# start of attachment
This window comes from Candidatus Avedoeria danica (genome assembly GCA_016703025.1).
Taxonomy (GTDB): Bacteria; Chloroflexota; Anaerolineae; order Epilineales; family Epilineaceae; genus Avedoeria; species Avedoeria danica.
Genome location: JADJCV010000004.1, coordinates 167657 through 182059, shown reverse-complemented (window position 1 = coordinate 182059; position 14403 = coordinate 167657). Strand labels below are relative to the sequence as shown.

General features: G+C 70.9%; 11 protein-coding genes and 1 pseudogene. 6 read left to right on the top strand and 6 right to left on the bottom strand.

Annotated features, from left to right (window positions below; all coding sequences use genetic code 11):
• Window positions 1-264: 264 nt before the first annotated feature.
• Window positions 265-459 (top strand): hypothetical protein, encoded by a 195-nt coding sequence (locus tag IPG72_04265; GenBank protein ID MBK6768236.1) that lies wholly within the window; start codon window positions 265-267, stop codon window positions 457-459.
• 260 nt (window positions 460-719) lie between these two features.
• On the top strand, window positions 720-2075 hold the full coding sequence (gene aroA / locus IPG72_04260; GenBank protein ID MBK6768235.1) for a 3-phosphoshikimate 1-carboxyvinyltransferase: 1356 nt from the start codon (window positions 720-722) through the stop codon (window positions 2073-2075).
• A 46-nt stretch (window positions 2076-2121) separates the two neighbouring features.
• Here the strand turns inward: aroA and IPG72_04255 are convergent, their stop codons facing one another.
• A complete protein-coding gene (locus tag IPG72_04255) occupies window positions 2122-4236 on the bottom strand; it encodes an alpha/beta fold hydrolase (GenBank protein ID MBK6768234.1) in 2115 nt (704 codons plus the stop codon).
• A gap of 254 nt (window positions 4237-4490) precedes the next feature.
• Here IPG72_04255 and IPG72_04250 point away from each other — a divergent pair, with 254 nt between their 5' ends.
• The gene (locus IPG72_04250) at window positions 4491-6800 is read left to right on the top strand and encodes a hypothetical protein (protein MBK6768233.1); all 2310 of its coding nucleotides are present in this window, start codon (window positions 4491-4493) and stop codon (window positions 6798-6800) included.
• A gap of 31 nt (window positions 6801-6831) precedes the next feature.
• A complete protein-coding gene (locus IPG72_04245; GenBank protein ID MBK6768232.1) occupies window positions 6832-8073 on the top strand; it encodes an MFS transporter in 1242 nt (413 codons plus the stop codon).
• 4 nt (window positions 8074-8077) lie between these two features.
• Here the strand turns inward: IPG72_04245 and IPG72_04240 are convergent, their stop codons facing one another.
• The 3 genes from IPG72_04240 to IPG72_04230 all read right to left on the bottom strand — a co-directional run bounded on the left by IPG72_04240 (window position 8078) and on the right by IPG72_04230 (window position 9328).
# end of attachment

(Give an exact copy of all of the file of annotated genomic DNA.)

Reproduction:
This window comes from Candidatus Avedoeria danica (genome assembly GCA_016703025.1).
Taxonomy (GTDB): Bacteria; Chloroflexota; Anaerolineae; order Epilineales; family Epilineaceae; genus Avedoeria; species Avedoeria danica.
Genome location: JADJCV010000004.1, coordinates 167657 through 182059, shown reverse-complemented (window position 1 = coordinate 182059; position 14403 = coordinate 167657). Strand labels below are relative to the sequence as shown.

General features: G+C 70.9%; 11 protein-coding genes and 1 pseudogene. 6 read left to right on the top strand and 6 right to left on the bottom strand.

Annotated features, from left to right (window positions below; all coding sequences use genetic code 11):
• Window positions 1-264: 264 nt before the first annotated feature.
• Window positions 265-459 (top strand): hypothetical protein, encoded by a 195-nt coding sequence (locus tag IPG72_04265; GenBank protein ID MBK6768236.1) that lies wholly within the window; start codon window positions 265-267, stop codon window positions 457-459.
• 260 nt (window positions 460-719) lie between these two features.
• On the top strand, window positions 720-2075 hold the full coding sequence (gene aroA / locus IPG72_04260; GenBank protein ID MBK6768235.1) for a 3-phosphoshikimate 1-carboxyvinyltransferase: 1356 nt from the start codon (window positions 720-722) through the stop codon (window positions 2073-2075).
• A 46-nt stretch (window positions 2076-2121) separates the two neighbouring features.
• Here the strand turns inward: aroA and IPG72_04255 are convergent, their stop codons facing one another.
• A complete protein-coding gene (locus tag IPG72_04255) occupies window positions 2122-4236 on the bottom strand; it encodes an alpha/beta fold hydrolase (GenBank protein ID MBK6768234.1) in 2115 nt (704 codons plus the stop codon).
• A gap of 254 nt (window positions 4237-4490) precedes the next feature.
• Here IPG72_04255 and IPG72_04250 point away from each other — a divergent pair, with 254 nt between their 5' ends.
• The gene (locus IPG72_04250) at window positions 4491-6800 is read left to right on the top strand and encodes a hypothetical protein (protein MBK6768233.1); all 2310 of its coding nucleotides are present in this window, start codon (window positions 4491-4493) and stop codon (window positions 6798-6800) included.
• A gap of 31 nt (window positions 6801-6831) precedes the next feature.
• A complete protein-coding gene (locus IPG72_04245; GenBank protein ID MBK6768232.1) occupies window positions 6832-8073 on the top strand; it encodes an MFS transporter in 1242 nt (413 codons plus the stop codon).
• 4 nt (window positions 8074-8077) lie between these two features.
• Here the strand turns inward: IPG72_04245 and IPG72_04240 are convergent, their stop codons facing one another.
• The 3 genes from IPG72_04240 to IPG72_04230 all read right to left on the bottom strand — a co-directional run bounded on the left by IPG72_04240 (window position 8078) and on the right by IPG72_04230 (window position 9328).